What the latest superannuation changes mean

The latest super changes mean different things to different people … here’s a summary of the key points.

Summary: The Federal Government today announced a series of superannuation changes, including a higher contributions cap for people aged over 60 from July 1, a tax-free earnings cap of $100,000 for individuals in retirement, and reforms to excess contributions tax. The changes have mainly been designed to affect individuals with super fund balances of $2 million or more.
Key take-out: In addition to changes to superannuation contributions and tax-free earnings, the special treatment for capital gains made in a super fund will no longer apply depending on when assets were purchased.
Key beneficiaries: SMSF trustees and superannuation members. Category: Superannuation.

The Federal Government today unveiled a series of planned changes to superannuation legislation, which it said would save $900 million off the budget’s forward estimates. Below is a detailed summary of the key measures that were announced by the superannuation minister, Bill Shorten.

  1. From one July 2014, the income earned by superannuation funds from investments that support the paying of a pension will be taxed at 15%, when the income of the fund exceeds $100,000.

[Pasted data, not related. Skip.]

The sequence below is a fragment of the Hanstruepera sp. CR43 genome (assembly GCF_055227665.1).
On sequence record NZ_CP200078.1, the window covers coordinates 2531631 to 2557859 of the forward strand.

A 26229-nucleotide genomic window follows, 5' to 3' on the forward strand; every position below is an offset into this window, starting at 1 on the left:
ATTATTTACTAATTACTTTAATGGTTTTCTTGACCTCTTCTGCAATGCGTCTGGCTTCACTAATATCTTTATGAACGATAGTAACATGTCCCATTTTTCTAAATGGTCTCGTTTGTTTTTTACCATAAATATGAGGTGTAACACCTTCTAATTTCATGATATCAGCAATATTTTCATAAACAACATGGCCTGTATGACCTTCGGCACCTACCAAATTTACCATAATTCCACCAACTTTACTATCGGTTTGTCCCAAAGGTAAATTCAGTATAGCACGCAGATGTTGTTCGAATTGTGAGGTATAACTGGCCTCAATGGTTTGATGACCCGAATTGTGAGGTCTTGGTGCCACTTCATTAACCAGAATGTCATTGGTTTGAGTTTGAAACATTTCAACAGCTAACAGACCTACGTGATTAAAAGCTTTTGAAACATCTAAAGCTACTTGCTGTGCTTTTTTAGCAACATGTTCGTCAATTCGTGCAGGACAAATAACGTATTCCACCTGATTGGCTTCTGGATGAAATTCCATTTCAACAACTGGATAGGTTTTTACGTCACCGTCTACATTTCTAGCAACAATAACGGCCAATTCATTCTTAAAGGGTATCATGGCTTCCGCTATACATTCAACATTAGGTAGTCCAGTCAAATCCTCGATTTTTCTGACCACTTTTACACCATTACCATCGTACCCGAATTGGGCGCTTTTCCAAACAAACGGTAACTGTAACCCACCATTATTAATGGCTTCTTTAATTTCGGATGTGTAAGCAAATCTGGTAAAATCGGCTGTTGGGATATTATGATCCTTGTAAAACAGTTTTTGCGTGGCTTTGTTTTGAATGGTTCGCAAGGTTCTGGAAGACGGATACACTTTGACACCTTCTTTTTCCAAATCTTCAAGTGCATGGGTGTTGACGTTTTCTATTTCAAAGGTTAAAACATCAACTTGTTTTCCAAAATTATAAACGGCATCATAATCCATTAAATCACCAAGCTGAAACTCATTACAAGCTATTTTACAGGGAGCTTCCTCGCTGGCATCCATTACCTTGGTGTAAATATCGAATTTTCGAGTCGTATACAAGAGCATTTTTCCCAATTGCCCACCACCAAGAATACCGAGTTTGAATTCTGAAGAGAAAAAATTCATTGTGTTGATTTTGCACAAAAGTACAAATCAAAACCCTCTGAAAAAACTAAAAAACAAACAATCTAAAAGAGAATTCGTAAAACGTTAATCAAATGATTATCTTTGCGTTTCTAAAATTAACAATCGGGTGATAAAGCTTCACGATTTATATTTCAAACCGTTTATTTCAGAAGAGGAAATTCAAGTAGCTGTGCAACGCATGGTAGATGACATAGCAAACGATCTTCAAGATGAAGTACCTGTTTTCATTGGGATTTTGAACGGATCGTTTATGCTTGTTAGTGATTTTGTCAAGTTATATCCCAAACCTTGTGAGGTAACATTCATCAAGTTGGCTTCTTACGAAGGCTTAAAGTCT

Currently all income earned by a superannuation fund from investments related to a pension account are 100% tax free to the super fund. For a fund with $2 million in assets earning 5%, no tax would be payable. If a fund is earning 6.5%, the total value of the investments could not exceed $1,538,462. Only the income earned above $100,000 will be taxed at 15%.

  1. The $100,000 cap will be increased in line with the Consumer Price Index, but will increase in $10,000 increments.

Increasing the $100,000 in $10,000 increments is applying a principle started by Peter Costello when the new simple super system started. The concessional contribution caps are also meant to increase in line with CPI increases, but in $5,000 increments. With the CPI of 3% this would mean the $100,000 limit would not increase until four years had elapsed.

  1. The special treatment for capital gains made in a super fund will no longer apply, depending on when the asset was purchased.
  • Assets purchased before April 5, 2013 will continue to have existing taxation rules applying to them until July 1, 2024. Any capital gains made after July 1, 2024 will be taxed under the new arrangements.
  • Trustees will have the choice for assets purchased from April 5, 2013 to June 30, 2014 to either be taxed under the new capital gains tax rules applying to superannuation funds, or only the increase in the value after July 1, 2014.
  • Assets purchased after July 1, 2014 by super funds will be taxed under the new regime.